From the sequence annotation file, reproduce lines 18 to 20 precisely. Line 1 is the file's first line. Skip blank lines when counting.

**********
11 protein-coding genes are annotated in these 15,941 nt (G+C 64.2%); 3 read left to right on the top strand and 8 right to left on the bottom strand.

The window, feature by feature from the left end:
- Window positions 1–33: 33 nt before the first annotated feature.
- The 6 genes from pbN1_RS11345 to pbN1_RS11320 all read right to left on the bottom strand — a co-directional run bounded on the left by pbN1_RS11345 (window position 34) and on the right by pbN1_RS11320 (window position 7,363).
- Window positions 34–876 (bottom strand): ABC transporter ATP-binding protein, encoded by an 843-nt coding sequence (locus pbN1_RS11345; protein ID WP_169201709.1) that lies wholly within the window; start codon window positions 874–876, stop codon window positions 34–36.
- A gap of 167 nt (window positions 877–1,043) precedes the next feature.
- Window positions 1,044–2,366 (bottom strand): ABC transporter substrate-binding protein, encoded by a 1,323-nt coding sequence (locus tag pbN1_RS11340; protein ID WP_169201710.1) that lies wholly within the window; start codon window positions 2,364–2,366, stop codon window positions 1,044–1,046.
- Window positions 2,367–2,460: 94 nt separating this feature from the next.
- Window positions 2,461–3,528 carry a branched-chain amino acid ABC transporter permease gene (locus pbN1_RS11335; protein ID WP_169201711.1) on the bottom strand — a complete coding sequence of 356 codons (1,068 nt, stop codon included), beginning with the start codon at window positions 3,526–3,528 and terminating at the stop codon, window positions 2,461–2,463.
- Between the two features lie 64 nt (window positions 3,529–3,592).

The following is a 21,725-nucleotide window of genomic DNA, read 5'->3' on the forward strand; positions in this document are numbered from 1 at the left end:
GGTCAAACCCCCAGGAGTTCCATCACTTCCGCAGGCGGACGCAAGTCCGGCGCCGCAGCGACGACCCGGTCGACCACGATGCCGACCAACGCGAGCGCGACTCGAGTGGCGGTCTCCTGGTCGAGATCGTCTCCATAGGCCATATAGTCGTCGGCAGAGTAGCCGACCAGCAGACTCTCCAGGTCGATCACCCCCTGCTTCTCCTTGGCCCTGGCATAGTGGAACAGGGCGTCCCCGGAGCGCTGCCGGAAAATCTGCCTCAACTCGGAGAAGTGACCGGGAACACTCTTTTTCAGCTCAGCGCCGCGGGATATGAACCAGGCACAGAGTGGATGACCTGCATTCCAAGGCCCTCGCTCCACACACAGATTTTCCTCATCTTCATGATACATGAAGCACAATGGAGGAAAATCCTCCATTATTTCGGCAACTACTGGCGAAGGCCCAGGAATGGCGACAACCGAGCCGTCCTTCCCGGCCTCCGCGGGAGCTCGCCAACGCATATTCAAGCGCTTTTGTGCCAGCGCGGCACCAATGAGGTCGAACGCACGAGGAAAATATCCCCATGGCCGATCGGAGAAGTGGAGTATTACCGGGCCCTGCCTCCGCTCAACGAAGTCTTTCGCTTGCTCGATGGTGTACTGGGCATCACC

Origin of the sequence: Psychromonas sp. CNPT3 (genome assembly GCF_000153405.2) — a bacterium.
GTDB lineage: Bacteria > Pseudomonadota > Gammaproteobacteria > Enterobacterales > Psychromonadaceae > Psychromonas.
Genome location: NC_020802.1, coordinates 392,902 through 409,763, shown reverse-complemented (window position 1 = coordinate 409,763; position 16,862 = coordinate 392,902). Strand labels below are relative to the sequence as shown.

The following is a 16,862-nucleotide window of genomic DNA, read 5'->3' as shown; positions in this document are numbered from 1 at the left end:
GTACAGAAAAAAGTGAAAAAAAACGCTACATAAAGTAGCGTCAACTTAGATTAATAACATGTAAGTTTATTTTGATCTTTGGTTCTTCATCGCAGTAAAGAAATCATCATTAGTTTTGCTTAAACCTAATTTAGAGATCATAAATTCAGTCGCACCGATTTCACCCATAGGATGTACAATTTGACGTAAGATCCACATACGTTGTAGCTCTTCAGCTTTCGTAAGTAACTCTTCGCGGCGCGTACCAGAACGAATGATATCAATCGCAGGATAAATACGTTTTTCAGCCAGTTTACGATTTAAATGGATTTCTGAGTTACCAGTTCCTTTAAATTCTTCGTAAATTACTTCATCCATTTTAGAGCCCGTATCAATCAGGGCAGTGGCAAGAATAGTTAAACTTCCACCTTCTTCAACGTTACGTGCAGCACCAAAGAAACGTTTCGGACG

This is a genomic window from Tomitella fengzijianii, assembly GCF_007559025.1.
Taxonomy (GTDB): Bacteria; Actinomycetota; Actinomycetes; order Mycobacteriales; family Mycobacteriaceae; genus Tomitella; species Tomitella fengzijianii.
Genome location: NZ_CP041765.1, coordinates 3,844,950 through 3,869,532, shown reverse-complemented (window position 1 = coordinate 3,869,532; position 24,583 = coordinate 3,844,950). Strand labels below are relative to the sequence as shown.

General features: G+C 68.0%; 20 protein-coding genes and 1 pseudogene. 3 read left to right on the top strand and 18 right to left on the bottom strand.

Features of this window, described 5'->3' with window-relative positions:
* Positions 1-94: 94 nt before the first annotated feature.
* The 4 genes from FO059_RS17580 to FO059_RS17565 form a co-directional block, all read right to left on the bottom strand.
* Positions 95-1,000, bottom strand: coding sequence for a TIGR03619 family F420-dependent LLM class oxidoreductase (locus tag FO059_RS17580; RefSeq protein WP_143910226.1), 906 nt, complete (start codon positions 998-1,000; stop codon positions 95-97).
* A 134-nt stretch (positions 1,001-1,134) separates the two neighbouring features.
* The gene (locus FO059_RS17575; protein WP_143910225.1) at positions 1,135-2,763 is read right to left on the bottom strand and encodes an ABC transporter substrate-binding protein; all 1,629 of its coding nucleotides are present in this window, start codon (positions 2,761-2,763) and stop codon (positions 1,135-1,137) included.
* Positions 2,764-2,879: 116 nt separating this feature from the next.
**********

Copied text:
This is a genomic window from Tomitella fengzijianii, assembly GCF_007559025.1.
Taxonomy (GTDB): Bacteria; Actinomycetota; Actinomycetes; order Mycobacteriales; family Mycobacteriaceae; genus Tomitella; species Tomitella fengzijianii.
Genome location: NZ_CP041765.1, coordinates 3,844,950 through 3,869,532, shown reverse-complemented (window position 1 = coordinate 3,869,532; position 24,583 = coordinate 3,844,950). Strand labels below are relative to the sequence as shown.